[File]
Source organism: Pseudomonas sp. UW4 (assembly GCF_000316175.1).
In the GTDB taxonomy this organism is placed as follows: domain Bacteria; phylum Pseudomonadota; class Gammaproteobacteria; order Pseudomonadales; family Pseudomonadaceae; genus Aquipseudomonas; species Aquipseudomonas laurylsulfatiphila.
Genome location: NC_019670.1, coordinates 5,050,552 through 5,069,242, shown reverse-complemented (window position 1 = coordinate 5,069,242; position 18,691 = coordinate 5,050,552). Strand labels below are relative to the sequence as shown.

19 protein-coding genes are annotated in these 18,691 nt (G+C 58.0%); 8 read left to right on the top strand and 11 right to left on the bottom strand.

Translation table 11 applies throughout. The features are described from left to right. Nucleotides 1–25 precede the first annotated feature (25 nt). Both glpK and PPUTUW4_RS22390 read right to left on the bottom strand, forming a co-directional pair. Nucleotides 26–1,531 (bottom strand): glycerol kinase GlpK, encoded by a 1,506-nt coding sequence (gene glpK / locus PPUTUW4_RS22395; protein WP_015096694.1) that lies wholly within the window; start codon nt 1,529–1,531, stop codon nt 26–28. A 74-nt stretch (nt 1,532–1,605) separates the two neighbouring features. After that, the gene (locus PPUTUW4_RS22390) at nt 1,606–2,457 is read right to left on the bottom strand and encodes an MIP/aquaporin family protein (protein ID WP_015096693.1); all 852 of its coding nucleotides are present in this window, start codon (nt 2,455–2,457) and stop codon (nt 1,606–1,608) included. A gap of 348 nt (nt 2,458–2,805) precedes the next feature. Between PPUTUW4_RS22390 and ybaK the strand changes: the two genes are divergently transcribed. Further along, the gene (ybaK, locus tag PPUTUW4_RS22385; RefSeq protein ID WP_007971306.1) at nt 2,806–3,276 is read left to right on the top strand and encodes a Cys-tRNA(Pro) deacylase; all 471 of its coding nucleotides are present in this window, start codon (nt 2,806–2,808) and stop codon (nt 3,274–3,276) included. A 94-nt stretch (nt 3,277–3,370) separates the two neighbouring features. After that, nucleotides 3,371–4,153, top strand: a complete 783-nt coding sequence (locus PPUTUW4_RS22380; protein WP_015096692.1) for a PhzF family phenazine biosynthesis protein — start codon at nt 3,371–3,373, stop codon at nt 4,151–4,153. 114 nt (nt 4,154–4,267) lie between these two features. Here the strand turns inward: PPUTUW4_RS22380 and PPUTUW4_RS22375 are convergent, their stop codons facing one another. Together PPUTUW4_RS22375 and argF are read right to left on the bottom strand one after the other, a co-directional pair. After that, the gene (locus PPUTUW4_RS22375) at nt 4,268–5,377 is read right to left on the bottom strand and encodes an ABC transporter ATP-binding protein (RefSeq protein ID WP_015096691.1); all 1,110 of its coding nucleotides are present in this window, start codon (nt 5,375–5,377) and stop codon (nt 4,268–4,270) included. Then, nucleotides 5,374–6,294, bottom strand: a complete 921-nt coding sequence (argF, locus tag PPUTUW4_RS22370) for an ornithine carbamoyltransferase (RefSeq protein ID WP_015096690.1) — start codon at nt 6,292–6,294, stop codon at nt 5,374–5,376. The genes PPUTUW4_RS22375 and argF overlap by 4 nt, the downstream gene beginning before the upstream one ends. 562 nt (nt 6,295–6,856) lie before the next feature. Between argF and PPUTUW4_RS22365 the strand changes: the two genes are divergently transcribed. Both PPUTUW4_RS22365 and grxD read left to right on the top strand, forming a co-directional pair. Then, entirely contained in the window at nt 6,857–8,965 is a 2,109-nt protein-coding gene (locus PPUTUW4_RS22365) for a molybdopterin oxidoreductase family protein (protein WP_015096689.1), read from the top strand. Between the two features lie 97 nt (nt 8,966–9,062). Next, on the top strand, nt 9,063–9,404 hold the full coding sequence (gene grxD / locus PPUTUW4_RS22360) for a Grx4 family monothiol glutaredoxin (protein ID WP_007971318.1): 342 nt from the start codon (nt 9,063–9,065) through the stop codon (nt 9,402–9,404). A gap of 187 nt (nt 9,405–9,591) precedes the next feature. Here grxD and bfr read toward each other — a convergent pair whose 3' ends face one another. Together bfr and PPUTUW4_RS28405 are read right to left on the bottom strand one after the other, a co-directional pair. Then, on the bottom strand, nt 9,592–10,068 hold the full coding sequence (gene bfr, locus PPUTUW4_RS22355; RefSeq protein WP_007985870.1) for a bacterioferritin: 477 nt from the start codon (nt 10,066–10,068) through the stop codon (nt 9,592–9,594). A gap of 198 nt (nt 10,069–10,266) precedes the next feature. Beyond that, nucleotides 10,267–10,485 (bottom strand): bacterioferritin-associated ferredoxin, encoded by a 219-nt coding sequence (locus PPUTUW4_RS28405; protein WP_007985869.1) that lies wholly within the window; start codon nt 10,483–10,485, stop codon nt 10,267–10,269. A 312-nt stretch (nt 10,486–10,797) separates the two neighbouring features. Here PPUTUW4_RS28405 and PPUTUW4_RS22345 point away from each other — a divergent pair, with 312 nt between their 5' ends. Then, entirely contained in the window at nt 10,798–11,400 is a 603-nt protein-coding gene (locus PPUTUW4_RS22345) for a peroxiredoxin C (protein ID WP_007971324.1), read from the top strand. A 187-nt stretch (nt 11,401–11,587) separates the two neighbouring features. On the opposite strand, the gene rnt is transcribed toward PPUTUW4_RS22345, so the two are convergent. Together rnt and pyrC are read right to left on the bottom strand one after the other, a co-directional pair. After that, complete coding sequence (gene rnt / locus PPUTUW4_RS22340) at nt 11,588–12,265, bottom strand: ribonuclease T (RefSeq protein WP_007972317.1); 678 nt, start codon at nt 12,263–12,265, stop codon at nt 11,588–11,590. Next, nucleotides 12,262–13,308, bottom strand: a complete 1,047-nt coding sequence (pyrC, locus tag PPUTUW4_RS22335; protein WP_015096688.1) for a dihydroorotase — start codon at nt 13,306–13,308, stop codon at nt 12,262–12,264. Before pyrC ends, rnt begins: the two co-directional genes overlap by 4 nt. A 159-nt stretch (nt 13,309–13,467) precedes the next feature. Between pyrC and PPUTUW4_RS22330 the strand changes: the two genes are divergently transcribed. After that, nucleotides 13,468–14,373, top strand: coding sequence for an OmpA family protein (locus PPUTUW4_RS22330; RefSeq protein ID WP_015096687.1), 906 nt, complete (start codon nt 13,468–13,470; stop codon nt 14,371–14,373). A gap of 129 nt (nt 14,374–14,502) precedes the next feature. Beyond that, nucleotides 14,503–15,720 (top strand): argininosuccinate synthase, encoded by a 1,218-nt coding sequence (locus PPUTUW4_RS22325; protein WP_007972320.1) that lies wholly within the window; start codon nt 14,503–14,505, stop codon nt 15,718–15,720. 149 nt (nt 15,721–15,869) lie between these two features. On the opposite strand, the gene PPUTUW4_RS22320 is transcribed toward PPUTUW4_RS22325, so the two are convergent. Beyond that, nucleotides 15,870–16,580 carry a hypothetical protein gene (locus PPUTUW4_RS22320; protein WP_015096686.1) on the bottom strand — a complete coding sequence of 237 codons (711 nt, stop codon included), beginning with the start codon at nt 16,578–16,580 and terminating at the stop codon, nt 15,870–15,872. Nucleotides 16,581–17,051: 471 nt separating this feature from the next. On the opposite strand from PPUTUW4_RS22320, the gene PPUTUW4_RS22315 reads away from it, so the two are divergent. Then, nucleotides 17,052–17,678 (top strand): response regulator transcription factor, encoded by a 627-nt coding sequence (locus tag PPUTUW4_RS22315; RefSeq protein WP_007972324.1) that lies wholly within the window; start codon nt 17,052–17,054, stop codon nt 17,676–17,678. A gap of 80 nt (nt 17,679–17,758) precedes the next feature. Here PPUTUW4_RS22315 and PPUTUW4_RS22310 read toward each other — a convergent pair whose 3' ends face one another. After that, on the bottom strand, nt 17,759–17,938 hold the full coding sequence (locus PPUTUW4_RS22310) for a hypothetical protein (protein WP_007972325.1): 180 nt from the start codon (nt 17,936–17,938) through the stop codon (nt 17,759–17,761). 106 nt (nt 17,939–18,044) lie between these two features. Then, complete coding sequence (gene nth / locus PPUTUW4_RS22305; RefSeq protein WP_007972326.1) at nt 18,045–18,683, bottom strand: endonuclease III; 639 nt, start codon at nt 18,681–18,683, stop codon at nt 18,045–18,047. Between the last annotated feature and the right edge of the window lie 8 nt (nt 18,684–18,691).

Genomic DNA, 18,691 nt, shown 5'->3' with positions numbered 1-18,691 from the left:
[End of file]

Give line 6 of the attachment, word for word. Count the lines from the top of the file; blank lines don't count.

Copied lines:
Genomic DNA, 18,691 nt, shown 5'->3' with positions numbered 1-18,691 from the left: